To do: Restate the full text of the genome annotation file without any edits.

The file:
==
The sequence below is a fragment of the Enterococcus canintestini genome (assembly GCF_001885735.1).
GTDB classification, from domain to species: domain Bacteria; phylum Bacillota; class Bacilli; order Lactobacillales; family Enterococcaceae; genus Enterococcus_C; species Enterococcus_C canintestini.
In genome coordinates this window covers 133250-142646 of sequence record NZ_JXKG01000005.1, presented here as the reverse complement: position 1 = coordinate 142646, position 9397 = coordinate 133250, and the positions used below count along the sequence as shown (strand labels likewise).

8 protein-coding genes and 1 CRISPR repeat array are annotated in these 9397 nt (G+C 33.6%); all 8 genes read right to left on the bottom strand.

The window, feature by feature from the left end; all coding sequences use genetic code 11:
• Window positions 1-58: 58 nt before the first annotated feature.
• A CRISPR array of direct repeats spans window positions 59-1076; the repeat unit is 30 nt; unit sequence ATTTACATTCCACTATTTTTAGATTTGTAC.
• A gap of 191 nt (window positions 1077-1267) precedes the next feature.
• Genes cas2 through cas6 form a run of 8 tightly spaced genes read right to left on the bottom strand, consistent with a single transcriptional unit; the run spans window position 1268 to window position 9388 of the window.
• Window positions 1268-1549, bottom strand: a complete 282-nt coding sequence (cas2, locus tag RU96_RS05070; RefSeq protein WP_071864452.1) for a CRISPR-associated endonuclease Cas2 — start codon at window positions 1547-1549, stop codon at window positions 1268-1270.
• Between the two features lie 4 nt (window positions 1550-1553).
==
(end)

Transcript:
The sequence below is a fragment of the Enterococcus canintestini genome (assembly GCF_001885735.1).
GTDB classification, from domain to species: domain Bacteria; phylum Bacillota; class Bacilli; order Lactobacillales; family Enterococcaceae; genus Enterococcus_C; species Enterococcus_C canintestini.
In genome coordinates this window covers 133250-142646 of sequence record NZ_JXKG01000005.1, presented here as the reverse complement: position 1 = coordinate 142646, position 9397 = coordinate 133250, and the positions used below count along the sequence as shown (strand labels likewise).

8 protein-coding genes and 1 CRISPR repeat array are annotated in these 9397 nt (G+C 33.6%); all 8 genes read right to left on the bottom strand.

The window, feature by feature from the left end; all coding sequences use genetic code 11:
• Window positions 1-58: 58 nt before the first annotated feature.
• A CRISPR array of direct repeats spans window positions 59-1076; the repeat unit is 30 nt; unit sequence ATTTACATTCCACTATTTTTAGATTTGTAC.
• A gap of 191 nt (window positions 1077-1267) precedes the next feature.
• Genes cas2 through cas6 form a run of 8 tightly spaced genes read right to left on the bottom strand, consistent with a single transcriptional unit; the run spans window position 1268 to window position 9388 of the window.
• Window positions 1268-1549, bottom strand: a complete 282-nt coding sequence (cas2, locus tag RU96_RS05070; RefSeq protein WP_071864452.1) for a CRISPR-associated endonuclease Cas2 — start codon at window positions 1547-1549, stop codon at window positions 1268-1270.
• Between the two features lie 4 nt (window positions 1550-1553).